The issue of medical errors in hospitals may be much larger than previously thought. According to a new study conducted by researchers at Johns Hopkins University School of Medicine, medical errors are responsible for the deaths of more than 250,000 Americans each year, accounting for 9.5 percent of all annual deaths in the United States and ranking as the third leading cause of death in behind heart disease and cancer. To put this in perspective, more deaths are caused by medical errors annually than respiratory disease, accidents, stroke, Alzheimer's disease, and diabetes. This is a considerable increase over the estimates stated in the Institute of Medicine's (IOM) 1999 report To Err is Human, which estimated that medical errors were responsible for a much lower 98,000 deaths per year.
Medical errors can include any of the following:
It is truly frightening to see that so many people are dying from the care they receive rather than the conditions they sought treatment for in the first place. But why has this issue gone largely unnoticed throughout the medical community and the public eye? According to Johns Hopkins professors Martin Makary and Michael Daniel, the leaders of the research, the issue may be due to a lack of accountability and reporting procedures. As it stands, the Centers for Disease Control and Prevention (CDC) does not require medical errors to be indicated in the data it collects regarding deaths – making it extremely difficult to see what is happening on a national scale.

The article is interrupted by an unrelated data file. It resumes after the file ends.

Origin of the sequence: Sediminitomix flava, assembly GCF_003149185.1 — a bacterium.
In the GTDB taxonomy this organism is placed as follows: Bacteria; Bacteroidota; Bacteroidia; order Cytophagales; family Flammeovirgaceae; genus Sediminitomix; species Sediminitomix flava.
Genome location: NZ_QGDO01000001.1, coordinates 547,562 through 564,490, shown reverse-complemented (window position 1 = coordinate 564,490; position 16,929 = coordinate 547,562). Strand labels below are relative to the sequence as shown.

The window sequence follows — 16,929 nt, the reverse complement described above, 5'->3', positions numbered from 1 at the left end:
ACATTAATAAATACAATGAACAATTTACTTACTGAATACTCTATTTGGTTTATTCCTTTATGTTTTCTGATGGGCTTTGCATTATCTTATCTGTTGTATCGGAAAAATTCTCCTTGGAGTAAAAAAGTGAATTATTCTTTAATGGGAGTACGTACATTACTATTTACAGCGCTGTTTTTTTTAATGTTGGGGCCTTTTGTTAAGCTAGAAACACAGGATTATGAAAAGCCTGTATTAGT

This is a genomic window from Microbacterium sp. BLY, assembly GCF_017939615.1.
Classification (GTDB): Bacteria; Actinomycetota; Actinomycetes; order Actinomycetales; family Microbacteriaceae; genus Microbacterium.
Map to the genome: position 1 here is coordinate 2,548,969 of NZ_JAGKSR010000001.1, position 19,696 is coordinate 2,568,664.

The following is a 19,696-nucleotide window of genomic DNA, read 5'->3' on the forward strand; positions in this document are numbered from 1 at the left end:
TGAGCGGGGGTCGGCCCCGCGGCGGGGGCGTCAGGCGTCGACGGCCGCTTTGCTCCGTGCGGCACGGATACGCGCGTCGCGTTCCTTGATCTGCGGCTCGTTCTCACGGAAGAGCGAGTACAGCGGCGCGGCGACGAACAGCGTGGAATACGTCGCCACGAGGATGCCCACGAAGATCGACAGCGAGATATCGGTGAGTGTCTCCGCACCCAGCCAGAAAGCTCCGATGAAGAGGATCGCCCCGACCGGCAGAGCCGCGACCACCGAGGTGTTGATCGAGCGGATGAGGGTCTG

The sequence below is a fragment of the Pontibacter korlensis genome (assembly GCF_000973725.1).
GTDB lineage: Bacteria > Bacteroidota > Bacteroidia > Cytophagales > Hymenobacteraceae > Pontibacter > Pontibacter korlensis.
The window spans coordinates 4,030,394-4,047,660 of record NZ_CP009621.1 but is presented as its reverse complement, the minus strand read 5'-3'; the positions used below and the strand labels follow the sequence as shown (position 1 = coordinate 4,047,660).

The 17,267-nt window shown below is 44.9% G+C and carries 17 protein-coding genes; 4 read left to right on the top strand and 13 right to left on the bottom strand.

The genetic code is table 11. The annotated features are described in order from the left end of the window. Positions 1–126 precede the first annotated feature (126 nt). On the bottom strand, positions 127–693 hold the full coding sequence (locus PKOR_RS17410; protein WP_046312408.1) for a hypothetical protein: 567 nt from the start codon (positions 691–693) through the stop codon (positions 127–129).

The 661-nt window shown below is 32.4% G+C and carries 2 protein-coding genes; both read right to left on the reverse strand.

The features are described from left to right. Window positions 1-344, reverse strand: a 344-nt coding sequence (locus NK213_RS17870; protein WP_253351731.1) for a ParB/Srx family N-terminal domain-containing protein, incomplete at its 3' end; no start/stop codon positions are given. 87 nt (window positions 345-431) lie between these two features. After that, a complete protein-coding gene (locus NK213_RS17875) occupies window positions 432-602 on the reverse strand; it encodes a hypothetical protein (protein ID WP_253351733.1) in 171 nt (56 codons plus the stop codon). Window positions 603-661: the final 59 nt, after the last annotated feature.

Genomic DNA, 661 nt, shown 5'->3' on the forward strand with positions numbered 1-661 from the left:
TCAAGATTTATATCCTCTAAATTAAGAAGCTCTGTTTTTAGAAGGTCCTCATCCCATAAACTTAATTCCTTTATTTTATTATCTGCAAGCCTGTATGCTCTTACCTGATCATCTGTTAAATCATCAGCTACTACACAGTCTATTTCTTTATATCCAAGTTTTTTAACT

The medical industry also has a high tolerance for variability in practice when compared to other industries. There is no set standard for care that all hospitals must follow, creating a much higher margin for error. Makary and Daniel suggested that errors could decrease if hospitals were subject to a much stricter reporting system, similar to the way the Federal Aviation Administration has a thorough and standardized approach to accident investigations. Makary added, "When a plane crashes, we don't say this is confidential proprietary information the airline company owns. We consider this part of public safety. Hospitals should be held to the same standards."
Check out the original article published in The Washington Post for more information on this story.
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